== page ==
After thinking about it and thinking about it and thinking about it, I finally decided that I better stop thinking and start doing. This past weekend, I begin my new workbench project. I decided to follow Chris Schwartz's lead and make a Roubo workbench like he had done (check out his blog). I happen to also have his Workbenches book too.
The Workbenches book was fun to read, but after completing it, I didn't rush out and start making my new workbench. Perhaps I'm the type that like to think about things and decide if a certain plan would fully satisfy my needs. For whatever reason, I contemplated building a workbench for over a year. While my existing workbench was passable, it certainly wasn't nice enough or functional enough to call it a 'final' workbench.
So after picking up some wood -- southern yellow pine for the base -- I got started. While I'm not completely copying the plans, I'm using a very close approximation to the Roubo workbench. I used my bandsaw to cut those massive tenons and then I flattened things out with my reconditioned Stanley No.4. I made sure I started off with a sharp blade.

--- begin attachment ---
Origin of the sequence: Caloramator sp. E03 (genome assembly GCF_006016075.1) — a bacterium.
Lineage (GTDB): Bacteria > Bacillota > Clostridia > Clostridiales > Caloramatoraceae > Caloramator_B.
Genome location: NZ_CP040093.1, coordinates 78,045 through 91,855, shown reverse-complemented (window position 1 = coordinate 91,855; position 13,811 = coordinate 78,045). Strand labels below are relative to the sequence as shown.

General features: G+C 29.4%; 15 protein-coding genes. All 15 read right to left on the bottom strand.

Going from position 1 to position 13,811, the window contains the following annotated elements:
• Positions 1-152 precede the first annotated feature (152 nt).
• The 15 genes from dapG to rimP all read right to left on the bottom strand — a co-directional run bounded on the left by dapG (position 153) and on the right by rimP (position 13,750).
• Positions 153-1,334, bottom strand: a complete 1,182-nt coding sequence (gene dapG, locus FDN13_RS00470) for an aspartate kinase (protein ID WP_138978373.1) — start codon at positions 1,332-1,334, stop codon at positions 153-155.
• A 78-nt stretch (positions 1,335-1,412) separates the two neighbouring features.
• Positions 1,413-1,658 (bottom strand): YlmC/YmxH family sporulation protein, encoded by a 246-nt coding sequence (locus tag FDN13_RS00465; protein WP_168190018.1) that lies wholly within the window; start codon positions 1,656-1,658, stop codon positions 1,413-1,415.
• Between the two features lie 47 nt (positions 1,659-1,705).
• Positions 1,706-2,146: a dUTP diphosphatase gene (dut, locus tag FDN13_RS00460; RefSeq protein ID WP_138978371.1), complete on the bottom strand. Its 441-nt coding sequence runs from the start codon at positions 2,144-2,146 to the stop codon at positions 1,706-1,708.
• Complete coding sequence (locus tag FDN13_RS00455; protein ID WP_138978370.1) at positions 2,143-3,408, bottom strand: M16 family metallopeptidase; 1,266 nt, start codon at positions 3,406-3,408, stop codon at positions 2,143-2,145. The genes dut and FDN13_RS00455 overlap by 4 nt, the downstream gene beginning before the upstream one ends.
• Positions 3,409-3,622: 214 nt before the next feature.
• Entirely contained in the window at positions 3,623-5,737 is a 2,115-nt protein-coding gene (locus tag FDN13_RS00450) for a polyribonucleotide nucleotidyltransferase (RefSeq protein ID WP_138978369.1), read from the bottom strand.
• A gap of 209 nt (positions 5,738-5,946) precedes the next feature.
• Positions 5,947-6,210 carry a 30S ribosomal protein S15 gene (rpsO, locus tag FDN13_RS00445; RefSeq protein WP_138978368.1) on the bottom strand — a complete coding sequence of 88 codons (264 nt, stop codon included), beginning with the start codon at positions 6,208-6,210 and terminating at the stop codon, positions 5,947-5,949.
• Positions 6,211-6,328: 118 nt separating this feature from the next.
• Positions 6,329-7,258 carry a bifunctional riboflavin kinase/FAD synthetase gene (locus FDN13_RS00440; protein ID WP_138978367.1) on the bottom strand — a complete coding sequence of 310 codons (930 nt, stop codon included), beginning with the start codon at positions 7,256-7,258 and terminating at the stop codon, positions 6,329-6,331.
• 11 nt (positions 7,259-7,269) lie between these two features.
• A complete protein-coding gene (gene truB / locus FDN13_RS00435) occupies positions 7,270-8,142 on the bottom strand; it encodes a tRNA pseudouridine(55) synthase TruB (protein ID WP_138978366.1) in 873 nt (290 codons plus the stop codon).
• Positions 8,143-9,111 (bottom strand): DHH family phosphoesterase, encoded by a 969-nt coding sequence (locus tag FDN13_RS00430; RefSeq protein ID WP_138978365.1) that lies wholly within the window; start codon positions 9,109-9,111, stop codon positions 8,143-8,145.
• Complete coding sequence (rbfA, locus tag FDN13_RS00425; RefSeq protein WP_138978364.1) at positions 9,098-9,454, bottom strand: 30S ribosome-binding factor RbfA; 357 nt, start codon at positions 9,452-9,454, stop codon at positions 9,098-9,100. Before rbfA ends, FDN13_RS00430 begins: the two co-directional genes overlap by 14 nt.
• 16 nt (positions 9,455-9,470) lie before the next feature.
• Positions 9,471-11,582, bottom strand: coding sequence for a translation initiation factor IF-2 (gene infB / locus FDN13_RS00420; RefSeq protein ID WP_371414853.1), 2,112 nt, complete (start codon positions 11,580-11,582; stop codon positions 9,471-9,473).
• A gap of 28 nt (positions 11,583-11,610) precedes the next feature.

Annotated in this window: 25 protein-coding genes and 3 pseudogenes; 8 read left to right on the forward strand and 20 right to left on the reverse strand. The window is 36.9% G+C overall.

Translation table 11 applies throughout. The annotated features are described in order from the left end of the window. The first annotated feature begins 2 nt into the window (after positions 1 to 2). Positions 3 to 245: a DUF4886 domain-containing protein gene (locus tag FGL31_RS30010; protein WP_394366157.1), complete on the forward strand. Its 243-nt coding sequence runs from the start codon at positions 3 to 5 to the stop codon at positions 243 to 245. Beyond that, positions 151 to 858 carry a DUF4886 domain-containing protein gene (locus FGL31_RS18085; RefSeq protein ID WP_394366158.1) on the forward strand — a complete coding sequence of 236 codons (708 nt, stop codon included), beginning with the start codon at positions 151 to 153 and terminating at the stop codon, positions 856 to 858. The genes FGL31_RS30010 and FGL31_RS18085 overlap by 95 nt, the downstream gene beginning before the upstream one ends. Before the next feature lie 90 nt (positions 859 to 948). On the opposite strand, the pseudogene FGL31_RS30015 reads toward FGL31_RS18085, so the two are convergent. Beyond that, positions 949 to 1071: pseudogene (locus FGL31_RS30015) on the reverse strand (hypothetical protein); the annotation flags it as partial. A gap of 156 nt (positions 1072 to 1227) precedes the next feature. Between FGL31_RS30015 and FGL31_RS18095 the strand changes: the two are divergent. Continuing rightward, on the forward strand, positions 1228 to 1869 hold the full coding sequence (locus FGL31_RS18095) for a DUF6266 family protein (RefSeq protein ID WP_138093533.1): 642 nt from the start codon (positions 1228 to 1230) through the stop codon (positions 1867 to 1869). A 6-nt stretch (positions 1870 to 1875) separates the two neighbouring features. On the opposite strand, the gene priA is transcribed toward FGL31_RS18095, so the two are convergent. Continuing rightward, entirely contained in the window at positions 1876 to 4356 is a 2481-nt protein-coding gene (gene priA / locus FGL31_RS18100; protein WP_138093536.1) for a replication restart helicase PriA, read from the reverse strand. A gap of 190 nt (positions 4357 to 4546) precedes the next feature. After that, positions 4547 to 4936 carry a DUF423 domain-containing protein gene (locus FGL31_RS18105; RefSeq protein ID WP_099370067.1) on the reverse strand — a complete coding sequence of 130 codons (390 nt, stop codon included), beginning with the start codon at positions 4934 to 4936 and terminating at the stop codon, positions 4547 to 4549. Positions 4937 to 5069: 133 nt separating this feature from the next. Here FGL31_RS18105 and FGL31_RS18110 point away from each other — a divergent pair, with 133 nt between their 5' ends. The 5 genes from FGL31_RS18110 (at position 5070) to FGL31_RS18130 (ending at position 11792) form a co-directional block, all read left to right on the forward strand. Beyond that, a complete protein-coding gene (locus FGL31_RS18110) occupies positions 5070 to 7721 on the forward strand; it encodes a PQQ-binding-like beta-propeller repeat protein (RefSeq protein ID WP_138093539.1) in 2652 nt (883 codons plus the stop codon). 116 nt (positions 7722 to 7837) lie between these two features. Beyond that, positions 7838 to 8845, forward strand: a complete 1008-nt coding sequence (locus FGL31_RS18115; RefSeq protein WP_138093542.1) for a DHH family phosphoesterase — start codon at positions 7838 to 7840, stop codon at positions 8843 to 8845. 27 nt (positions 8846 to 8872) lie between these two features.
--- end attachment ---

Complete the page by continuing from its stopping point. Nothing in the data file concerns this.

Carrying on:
In a short time I managed to produce quite a pile of shavings. This pictures above certainly illustrate that point very well. That was after a couple of the legs. While if produced a lot of shavings, it was fun work since I made sure there was a sharp blade on it.
|From 2009.10.24 Roubo Workbench|
I took down all the measurements for my first mortise and got to work. I set up a handy side stand to help keep things aligned properly and easy to adjust when running the drill press with the forstner bit. I also made sure I reduced the speed of the drill press to 1100 rpm to help keep the bit sharp.
Once the drill press cleared out a bulk of the mortise I got my chisels out for the cleanup. I knew this part would take a while, but it was quite fun so it didn't bother me. The chisel was quiet and I played some nice tunes on of my radio.
More to come!